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Mapping problem in nested view

I got an error (no error message) in a view that is based on a nested view but the data in the columns was in the wrong place. This problem suddenly occured in a system that has been running for several years.

I have not come across this error before and therefore I am a little lost.

I have a general fact view (view_base) containing common general fields och a view (view_special) that contains specialvalues for one type of data. These two views is then joined to a new view (view_all) containing all fields from both views.

the view was created according to below:

CREATE VIEW [view_all]
AS
SELECT f., r.
FROM view_special AS r
JOIN view_base AS f
ON r.s_id = f.id

The acute solution was to recreate the top view (view_all) and everything was fine again, but I need to reassure that this problem does not pop up again!

Are you sure this is exactly the view script? I'd expect SQL Server to throw an error when it encounters something like

SELECT f., r.

I don't know what caused the previous view to fail, but it should at least be created with this script:

CREATE VIEW [view_all]
AS
SELECT f.*
	,r.*
FROM view_special AS r
JOIN view_base AS f
	ON r.s_id = f.id

You should never use "tablename.*", but use the name of each and every column you want in the result, like tablename.first_name, tablename.last_name, ...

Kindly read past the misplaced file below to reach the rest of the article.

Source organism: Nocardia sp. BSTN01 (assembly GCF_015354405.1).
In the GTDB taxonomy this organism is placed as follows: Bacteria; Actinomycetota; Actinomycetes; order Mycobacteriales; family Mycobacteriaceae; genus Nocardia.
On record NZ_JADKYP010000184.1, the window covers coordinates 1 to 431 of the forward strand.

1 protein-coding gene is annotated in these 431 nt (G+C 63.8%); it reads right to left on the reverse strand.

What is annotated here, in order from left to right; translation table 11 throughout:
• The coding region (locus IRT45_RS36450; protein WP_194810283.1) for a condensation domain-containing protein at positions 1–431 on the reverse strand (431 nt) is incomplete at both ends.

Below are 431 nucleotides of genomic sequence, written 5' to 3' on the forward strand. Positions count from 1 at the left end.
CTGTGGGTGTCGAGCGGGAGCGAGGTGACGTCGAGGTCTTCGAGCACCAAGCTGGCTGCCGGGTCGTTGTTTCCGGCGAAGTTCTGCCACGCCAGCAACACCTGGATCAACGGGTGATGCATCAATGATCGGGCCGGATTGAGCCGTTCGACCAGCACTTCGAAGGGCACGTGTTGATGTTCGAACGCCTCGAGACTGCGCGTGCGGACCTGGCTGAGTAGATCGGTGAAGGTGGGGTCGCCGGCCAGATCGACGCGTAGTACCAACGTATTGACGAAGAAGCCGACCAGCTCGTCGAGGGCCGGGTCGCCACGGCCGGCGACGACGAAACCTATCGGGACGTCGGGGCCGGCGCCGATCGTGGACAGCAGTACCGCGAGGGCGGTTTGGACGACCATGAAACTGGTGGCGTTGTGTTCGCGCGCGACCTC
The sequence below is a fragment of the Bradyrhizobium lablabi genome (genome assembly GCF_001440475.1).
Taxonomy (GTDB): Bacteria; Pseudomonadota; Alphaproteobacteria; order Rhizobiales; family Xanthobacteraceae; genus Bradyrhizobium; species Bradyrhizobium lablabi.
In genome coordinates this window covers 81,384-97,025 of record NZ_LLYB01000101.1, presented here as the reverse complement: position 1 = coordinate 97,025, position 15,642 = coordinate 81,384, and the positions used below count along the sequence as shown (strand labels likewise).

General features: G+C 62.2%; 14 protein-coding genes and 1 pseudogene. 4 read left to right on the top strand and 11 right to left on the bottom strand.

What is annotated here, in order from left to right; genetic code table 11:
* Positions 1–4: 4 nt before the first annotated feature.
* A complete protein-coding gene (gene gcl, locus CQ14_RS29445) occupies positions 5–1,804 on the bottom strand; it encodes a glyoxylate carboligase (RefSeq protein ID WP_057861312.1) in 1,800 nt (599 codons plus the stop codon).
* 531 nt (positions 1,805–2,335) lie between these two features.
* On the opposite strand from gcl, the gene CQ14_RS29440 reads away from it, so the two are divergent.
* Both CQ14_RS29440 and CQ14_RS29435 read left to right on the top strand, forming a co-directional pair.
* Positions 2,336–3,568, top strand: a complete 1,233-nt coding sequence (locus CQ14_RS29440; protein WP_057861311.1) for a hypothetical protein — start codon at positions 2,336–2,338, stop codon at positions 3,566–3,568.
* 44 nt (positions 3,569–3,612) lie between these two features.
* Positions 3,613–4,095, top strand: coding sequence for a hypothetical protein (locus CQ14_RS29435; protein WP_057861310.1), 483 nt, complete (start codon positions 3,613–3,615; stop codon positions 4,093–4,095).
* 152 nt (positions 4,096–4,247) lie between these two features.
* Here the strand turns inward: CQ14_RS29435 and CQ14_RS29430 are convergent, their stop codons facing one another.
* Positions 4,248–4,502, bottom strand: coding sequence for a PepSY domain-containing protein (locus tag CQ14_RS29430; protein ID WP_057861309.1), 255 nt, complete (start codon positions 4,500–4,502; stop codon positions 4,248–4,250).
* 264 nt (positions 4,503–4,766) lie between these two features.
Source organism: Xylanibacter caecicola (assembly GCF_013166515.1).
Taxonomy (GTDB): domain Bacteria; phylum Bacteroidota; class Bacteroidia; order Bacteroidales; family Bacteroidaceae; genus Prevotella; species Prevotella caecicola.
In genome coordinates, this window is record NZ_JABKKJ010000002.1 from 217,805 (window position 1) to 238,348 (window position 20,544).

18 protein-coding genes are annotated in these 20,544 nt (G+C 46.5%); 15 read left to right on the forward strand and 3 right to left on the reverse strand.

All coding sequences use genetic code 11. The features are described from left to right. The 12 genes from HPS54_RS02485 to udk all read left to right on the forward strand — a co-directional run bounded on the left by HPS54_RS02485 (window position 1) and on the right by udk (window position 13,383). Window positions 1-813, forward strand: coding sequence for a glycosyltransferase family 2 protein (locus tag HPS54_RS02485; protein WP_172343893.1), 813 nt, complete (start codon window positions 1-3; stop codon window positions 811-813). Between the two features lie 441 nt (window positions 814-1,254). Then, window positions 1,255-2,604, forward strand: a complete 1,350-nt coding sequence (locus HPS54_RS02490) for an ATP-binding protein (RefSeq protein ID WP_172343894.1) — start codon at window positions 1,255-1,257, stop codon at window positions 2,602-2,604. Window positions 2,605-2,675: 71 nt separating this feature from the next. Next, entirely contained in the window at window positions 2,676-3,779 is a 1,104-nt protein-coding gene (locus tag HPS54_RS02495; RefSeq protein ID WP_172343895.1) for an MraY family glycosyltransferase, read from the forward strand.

Thanks for the reply!
My query contains the asterisk just as you write, probably a copy/paste error when pasting to this thread.

Im into the same thoughts regarding r.* and f-* and to pinpoint the columnnames in the topview.
I cant see any other problem.

In DB2, every view became marked "inactive", as soon as the structure (columns) one of the tables or views it depended on was changed. After each ALTER TABLE (or VIEW) script we had to re-creatie all the views that directly or indirectly depended on that table or view. (That was 12 years ago. No idea if this is still the case.)

SQL Server doesn't do that. It will just happily execute the view definition, the moment it is used. You will only notice at execution time if the view is still executable or not.
Maybe the SELECT * has something to do with it. Did any of the used views (view_special or view_base) change? Like more columns or other data type?

No, they are built using a better syntax as below:
create view view_base
as
select
col1 as [Column 1]
,col2 as [Column 2]
.
from myTable

If you use * in a view - and one of the underlying tables/views changes the binding on the view will not change. For example, if someone inserted a new column in one of the underlying tables - the view will pull the data as if nothing changed.

So - all columns up to the newly available column will be correct, but then the new column would be returned for the next column and everything else will be shifted. This sounds like what you saw - and will be the result if you use * for the columns.